[nSLUG] linux home or workplace automation and Universal Powerline Bus

D G Teed donald.teed at gmail.com
Sat Sep 20 16:48:17 ADT 2008


On Sat, Sep 20, 2008 at 2:52 PM, George N. White III <gnwiii at gmail.com> wrote:

> What I want to do:
>
> 1.  detect loss of line power (e.g., UPS goes to battery)

Does your UPS work with snmp queries?  If yours
works with a standard UPS MIB, you can monitor
it with nagios or make your own script to initiate
actions when the UPS shows a certain number of
minutes of battery power have elapsed.  I can
send you the query we use if your UPS is
working with the standard UPS MIB format.

If you have a APC UPS, there is apcupsd.  It has
multiple platform client support.  Even if you don't
have an APC UPS, you can buy a cheap one,
plug nothing into it, and merely use it to monitor
the power situation from one admin server.
Client apcupsd can be set up to shutdown
at their own trigger points (typically, number of
minutes on battery power, but the script
could be changed to work based on UPS temperature).

> 2.  with a short period (1-2 mins), initiate shutdown of the
>     lower priority systems -- a) they don't get generator
>     power so will have to be shutdown, and b) to reduce
>     the heat going into the room
> 3.  if the generator comes on, start the A/C after the
>     specified delay, otherwise, initiate shutdown of the
>     remaining systems so they can do a clean shutdown
>     before overtemp is triggered or the UPS dies.

The temperature of the internal of the UPS can be
obtained by apcupsd.  In my experience, it is representative
of the server room temperature in small UPS units.  In
large UPS units, the temperature will soar higher
than the room temperature when it runs on batteries.
This is another advantage of the small APC UPS for
monitoring.

You can monitor temperature by crons and
use it to trigger shutdowns to systems which
should stay up as long as possible.  Alternately or also,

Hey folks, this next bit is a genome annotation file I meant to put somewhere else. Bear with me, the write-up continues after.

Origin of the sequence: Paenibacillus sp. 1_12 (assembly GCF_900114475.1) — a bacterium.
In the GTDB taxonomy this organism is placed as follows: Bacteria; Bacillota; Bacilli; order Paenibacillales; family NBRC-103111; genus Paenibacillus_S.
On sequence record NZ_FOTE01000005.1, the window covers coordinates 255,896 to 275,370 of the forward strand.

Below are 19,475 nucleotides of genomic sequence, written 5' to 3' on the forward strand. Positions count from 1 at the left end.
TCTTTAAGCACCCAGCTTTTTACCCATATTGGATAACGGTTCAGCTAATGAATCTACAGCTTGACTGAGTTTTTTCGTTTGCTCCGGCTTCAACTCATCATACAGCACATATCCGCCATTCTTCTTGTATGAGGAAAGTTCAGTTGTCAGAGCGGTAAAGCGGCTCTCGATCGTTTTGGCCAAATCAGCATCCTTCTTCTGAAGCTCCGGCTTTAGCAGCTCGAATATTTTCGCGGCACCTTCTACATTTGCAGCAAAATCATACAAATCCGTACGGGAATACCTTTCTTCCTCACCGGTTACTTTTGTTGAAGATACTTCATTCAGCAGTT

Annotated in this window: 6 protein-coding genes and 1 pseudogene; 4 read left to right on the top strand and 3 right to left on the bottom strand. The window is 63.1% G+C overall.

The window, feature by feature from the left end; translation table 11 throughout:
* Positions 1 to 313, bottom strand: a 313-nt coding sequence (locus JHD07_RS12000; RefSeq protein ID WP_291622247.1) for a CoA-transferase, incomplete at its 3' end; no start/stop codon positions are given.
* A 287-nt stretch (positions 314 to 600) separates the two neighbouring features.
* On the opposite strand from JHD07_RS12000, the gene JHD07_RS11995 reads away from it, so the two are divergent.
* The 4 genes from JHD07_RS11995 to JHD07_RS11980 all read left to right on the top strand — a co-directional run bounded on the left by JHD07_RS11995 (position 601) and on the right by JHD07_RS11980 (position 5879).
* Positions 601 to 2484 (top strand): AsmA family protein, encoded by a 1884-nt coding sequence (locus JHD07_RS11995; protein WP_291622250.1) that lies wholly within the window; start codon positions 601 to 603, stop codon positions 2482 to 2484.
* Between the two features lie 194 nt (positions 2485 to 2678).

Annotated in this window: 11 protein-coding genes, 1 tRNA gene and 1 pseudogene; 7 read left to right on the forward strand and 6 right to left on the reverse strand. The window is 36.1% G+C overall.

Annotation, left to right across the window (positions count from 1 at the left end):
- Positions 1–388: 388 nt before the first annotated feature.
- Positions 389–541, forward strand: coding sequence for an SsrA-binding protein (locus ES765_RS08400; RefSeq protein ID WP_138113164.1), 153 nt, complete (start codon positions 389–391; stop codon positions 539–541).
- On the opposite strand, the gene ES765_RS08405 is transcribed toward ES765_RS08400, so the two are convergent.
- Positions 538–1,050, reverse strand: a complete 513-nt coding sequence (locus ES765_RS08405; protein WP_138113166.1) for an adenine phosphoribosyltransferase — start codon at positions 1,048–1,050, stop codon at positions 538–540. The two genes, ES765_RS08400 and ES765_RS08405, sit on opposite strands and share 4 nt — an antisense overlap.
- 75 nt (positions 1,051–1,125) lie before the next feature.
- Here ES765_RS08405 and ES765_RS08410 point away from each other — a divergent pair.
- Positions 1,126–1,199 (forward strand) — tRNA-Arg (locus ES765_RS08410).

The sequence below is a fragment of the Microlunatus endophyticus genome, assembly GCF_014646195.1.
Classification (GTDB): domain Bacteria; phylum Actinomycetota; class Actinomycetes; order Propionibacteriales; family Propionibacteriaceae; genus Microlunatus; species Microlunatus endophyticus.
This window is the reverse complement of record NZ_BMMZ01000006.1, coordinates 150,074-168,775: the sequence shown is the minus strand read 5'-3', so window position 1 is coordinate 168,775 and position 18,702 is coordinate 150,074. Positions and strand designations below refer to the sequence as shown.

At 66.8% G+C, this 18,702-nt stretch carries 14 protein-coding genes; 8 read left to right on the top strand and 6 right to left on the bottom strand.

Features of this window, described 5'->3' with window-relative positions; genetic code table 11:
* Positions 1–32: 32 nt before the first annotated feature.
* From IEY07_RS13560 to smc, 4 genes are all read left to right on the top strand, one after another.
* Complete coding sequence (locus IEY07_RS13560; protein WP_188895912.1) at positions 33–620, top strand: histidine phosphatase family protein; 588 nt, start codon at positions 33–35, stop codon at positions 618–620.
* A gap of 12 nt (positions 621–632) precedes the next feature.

trigger nagios alerts to your pager in the event
things are melting.

> Each of these events needs to be logged locally and
> somewhere that is accessible from outside the
> building (there have been a number of cases where
> the building was closed and I had to wait to get back
> in to access the damage -- for various reasons, we
> have to evacuate the building when the power is off
> for any extended period).   Many sites so this sort of
> control using ethernet wiring, but using the power
> line has some advantages since you need power
> for anything to work, while ethernet tends to degrade
> when there are power problems:

Nagios and cacti both work well with snmp based
monitoring and/or alerts.  Otherwise, regular file logging
or emails from your cron scripts can help.

If you notice network problems when power is lost,
I'd think there is something not on UPS power.  Another
possibility is that some devices or systems obtain
IP addresses by DHCP, and if for some reason that
fails, it can trigger a series of service or routing
failures.  Hard wiring all IPs - perhaps in devices
you tend not to think about - can reduce
reliance on DHCP.

For example, we initally had false nagios
alerts related to our UPS power being out
merely because the DHCP was down for an
hour and then the UPS ethernet was offline.
I hard wired the IP into the UPS and never
had a false alarm afterward.

> 1.  there have been UPS failures in the network
> closets.   We have had power outages that
> killed UPS's  -- you can get really big spikes
> when high voltage wires touch the lower
> voltage lines.

I don't know what can help protect you from this.
Talk to an electrician?

It sounds like you are interested in the UPB path
because it won't involve ethernet to monitor
the systems and control the shutdown.  But
ethernet problems are not really a "given"
when the power goes out.  This issue is
likely solvable with analysis.  If you are not
using cacti or nagios already, it would
be an idea to set them up to send alerts
and/or graphically log the availability of hosts,
router ports, etc.  Then the next time you
lose power it might be possible to trace
the thing that goes down when the lights
go out.

--Donald



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